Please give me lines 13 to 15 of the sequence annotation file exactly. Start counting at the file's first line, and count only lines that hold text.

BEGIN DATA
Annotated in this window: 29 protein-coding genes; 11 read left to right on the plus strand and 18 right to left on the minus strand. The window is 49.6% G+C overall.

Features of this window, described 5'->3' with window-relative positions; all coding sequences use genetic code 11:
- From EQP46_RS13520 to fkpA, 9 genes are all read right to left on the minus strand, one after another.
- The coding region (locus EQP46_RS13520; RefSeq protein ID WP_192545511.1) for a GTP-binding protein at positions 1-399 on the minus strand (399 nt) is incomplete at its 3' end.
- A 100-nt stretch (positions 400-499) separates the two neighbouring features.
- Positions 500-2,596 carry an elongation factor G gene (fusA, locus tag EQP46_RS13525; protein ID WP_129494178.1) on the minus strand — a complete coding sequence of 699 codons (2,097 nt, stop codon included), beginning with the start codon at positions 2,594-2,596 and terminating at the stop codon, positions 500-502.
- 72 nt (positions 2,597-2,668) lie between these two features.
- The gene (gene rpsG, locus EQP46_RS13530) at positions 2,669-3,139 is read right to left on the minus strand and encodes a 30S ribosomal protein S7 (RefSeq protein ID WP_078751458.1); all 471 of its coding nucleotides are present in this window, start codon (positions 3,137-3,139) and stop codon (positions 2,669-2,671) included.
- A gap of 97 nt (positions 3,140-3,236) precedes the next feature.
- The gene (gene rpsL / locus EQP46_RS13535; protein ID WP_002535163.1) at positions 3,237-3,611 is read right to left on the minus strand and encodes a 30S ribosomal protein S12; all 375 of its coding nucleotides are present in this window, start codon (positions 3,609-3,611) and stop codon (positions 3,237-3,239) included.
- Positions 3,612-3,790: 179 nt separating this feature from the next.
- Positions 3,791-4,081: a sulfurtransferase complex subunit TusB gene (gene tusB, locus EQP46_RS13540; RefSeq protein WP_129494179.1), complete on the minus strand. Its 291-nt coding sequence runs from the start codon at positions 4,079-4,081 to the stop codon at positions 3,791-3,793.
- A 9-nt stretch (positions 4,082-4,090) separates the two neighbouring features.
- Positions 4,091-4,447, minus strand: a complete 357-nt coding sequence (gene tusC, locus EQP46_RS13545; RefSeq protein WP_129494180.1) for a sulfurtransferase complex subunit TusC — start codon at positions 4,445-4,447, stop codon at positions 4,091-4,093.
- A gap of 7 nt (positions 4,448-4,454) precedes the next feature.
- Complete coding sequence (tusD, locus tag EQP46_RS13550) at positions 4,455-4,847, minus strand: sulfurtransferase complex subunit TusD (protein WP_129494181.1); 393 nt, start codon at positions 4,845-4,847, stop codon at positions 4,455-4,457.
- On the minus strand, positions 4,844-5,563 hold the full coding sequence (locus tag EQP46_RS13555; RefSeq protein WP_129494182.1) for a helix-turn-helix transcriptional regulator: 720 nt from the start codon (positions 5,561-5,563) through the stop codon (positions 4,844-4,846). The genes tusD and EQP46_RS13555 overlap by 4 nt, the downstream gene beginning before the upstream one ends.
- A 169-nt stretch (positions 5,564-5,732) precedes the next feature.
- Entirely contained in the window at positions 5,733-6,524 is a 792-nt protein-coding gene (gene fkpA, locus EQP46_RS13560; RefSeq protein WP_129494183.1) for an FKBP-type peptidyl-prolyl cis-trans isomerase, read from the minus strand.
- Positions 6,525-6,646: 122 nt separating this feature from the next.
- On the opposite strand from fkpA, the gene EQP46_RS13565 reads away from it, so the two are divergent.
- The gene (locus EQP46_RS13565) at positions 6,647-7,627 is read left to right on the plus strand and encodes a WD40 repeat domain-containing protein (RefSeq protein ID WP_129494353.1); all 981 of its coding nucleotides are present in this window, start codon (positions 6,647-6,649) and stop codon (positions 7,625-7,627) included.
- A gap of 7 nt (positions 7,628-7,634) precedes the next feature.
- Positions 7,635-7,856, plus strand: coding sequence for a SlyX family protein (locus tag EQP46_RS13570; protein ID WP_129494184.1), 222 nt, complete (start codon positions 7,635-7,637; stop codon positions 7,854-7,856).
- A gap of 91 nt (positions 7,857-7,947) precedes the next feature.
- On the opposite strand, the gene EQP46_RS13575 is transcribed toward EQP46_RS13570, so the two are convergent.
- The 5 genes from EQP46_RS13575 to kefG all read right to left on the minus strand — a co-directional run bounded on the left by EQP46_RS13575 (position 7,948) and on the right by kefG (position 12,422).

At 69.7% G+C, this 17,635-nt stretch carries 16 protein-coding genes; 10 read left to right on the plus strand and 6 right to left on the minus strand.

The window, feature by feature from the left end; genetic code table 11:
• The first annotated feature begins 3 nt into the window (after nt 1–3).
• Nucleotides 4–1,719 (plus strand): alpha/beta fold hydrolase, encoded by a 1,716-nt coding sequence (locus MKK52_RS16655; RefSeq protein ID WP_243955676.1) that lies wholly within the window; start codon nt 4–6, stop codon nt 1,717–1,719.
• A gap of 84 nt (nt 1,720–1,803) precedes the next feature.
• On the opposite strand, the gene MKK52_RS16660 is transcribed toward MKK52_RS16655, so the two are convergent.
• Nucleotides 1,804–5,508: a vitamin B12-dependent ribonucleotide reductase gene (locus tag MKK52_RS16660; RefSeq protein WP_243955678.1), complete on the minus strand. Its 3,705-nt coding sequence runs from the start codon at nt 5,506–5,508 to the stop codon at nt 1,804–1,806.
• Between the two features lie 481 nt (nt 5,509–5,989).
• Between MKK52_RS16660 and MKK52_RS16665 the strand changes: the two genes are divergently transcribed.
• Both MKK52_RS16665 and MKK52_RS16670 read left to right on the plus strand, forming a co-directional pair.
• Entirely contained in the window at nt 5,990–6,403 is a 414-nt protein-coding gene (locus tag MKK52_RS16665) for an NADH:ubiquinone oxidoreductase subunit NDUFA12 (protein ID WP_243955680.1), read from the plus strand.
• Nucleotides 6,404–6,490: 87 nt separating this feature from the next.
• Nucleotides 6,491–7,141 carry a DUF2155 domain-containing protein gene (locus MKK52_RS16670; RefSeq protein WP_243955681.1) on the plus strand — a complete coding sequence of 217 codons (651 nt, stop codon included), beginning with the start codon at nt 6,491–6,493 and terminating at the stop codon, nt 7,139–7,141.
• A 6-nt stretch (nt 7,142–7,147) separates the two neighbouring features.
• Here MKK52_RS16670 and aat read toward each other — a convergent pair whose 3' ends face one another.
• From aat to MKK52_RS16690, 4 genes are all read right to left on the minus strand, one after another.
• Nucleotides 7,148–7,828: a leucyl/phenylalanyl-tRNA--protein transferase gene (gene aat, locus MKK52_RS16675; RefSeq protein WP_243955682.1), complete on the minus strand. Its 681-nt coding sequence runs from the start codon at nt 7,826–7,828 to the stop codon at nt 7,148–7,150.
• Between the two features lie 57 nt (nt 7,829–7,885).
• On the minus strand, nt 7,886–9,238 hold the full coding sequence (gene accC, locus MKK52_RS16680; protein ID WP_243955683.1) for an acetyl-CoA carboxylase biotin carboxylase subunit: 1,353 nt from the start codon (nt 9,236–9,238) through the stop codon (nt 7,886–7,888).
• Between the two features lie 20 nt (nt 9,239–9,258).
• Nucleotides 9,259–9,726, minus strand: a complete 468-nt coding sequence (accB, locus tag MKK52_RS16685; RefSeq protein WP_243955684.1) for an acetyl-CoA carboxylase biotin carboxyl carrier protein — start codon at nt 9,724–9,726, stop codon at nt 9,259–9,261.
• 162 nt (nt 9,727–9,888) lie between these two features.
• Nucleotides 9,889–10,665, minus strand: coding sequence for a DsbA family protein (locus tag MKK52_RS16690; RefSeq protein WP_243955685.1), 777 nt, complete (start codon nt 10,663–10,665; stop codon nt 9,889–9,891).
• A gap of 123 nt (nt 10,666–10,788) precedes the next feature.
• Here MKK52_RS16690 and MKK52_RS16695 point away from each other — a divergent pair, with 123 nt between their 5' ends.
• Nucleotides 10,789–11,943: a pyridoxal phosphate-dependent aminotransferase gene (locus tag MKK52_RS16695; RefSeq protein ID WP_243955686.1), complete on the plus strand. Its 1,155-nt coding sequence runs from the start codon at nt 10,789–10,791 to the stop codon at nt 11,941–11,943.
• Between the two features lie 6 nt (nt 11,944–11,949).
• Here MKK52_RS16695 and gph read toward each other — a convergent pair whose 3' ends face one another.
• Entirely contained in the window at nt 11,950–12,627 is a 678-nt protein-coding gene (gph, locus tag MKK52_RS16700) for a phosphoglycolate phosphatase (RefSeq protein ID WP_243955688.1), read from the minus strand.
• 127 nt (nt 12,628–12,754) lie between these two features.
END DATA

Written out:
- A 9-nt stretch (positions 4,082-4,090) separates the two neighbouring features.
- Positions 4,091-4,447, minus strand: a complete 357-nt coding sequence (gene tusC, locus EQP46_RS13545; RefSeq protein WP_129494180.1) for a sulfurtransferase complex subunit TusC — start codon at positions 4,445-4,447, stop codon at positions 4,091-4,093.
- A gap of 7 nt (positions 4,448-4,454) precedes the next feature.